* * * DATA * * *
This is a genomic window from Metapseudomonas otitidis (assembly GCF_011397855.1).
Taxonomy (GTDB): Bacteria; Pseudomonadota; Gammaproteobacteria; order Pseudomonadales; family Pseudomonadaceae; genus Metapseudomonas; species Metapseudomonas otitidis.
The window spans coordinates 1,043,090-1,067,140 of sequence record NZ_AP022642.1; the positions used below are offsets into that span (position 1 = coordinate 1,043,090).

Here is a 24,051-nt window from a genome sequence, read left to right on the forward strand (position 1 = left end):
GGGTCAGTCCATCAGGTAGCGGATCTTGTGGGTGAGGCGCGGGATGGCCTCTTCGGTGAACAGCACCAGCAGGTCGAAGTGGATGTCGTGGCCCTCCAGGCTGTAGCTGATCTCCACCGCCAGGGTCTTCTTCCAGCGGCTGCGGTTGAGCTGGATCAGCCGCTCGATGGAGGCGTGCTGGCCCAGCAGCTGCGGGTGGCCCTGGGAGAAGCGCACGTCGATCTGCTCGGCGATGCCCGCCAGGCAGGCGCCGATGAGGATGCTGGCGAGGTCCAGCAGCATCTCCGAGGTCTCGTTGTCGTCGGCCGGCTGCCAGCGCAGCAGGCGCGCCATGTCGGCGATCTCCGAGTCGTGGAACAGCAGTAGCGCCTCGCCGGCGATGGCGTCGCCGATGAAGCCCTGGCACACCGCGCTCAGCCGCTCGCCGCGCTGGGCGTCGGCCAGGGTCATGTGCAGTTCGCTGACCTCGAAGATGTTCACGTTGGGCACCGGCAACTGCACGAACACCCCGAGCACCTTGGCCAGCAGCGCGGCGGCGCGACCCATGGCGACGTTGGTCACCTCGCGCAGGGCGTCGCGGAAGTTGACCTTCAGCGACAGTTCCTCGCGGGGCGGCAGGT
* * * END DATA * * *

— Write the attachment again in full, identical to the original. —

This is a genomic window from Metapseudomonas otitidis (assembly GCF_011397855.1).
Taxonomy (GTDB): Bacteria; Pseudomonadota; Gammaproteobacteria; order Pseudomonadales; family Pseudomonadaceae; genus Metapseudomonas; species Metapseudomonas otitidis.
The window spans coordinates 1,043,090-1,067,140 of sequence record NZ_AP022642.1; the positions used below are offsets into that span (position 1 = coordinate 1,043,090).

Here is a 24,051-nt window from a genome sequence, read left to right on the forward strand (position 1 = left end):
GGGTCAGTCCATCAGGTAGCGGATCTTGTGGGTGAGGCGCGGGATGGCCTCTTCGGTGAACAGCACCAGCAGGTCGAAGTGGATGTCGTGGCCCTCCAGGCTGTAGCTGATCTCCACCGCCAGGGTCTTCTTCCAGCGGCTGCGGTTGAGCTGGATCAGCCGCTCGATGGAGGCGTGCTGGCCCAGCAGCTGCGGGTGGCCCTGGGAGAAGCGCACGTCGATCTGCTCGGCGATGCCCGCCAGGCAGGCGCCGATGAGGATGCTGGCGAGGTCCAGCAGCATCTCCGAGGTCTCGTTGTCGTCGGCCGGCTGCCAGCGCAGCAGGCGCGCCATGTCGGCGATCTCCGAGTCGTGGAACAGCAGTAGCGCCTCGCCGGCGATGGCGTCGCCGATGAAGCCCTGGCACACCGCGCTCAGCCGCTCGCCGCGCTGGGCGTCGGCCAGGGTCATGTGCAGTTCGCTGACCTCGAAGATGTTCACGTTGGGCACCGGCAACTGCACGAACACCCCGAGCACCTTGGCCAGCAGCGCGGCGGCGCGACCCATGGCGACGTTGGTCACCTCGCGCAGGGCGTCGCGGAAGTTGACCTTCAGCGACAGTTCCTCGCGGGGCGGCAGGT